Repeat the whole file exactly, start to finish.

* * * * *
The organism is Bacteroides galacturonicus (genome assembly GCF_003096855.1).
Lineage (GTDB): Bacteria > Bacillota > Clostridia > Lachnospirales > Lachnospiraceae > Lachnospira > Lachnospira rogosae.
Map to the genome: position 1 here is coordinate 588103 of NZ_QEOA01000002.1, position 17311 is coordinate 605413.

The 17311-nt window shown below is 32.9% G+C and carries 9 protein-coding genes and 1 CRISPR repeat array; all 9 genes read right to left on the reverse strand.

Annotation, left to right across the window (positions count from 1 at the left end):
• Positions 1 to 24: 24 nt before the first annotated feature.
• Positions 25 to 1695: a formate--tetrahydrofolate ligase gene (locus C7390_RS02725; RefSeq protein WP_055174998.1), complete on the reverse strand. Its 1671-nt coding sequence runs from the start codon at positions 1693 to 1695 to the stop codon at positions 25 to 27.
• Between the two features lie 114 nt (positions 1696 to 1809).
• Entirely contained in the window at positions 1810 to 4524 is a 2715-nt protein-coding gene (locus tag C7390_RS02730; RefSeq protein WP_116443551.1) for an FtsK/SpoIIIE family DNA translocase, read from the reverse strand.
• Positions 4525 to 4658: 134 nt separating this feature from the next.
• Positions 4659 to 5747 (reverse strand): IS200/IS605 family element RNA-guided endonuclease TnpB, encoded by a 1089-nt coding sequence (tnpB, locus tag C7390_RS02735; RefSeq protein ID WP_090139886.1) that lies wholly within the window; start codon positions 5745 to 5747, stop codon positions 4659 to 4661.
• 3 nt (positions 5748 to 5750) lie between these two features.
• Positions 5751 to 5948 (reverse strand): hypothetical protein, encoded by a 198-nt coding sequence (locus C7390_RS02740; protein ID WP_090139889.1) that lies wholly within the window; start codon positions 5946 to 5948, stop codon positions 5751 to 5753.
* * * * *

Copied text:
The organism is Bacteroides galacturonicus (genome assembly GCF_003096855.1).
Lineage (GTDB): Bacteria > Bacillota > Clostridia > Lachnospirales > Lachnospiraceae > Lachnospira > Lachnospira rogosae.
Map to the genome: position 1 here is coordinate 588103 of NZ_QEOA01000002.1, position 17311 is coordinate 605413.

The 17311-nt window shown below is 32.9% G+C and carries 9 protein-coding genes and 1 CRISPR repeat array; all 9 genes read right to left on the reverse strand.

Annotation, left to right across the window (positions count from 1 at the left end):
• Positions 1 to 24: 24 nt before the first annotated feature.
• Positions 25 to 1695: a formate--tetrahydrofolate ligase gene (locus C7390_RS02725; RefSeq protein WP_055174998.1), complete on the reverse strand. Its 1671-nt coding sequence runs from the start codon at positions 1693 to 1695 to the stop codon at positions 25 to 27.
• Between the two features lie 114 nt (positions 1696 to 1809).
• Entirely contained in the window at positions 1810 to 4524 is a 2715-nt protein-coding gene (locus tag C7390_RS02730; RefSeq protein WP_116443551.1) for an FtsK/SpoIIIE family DNA translocase, read from the reverse strand.
• Positions 4525 to 4658: 134 nt separating this feature from the next.
• Positions 4659 to 5747 (reverse strand): IS200/IS605 family element RNA-guided endonuclease TnpB, encoded by a 1089-nt coding sequence (tnpB, locus tag C7390_RS02735; RefSeq protein ID WP_090139886.1) that lies wholly within the window; start codon positions 5745 to 5747, stop codon positions 4659 to 4661.
• 3 nt (positions 5748 to 5750) lie between these two features.
• Positions 5751 to 5948 (reverse strand): hypothetical protein, encoded by a 198-nt coding sequence (locus C7390_RS02740; protein ID WP_090139889.1) that lies wholly within the window; start codon positions 5946 to 5948, stop codon positions 5751 to 5753.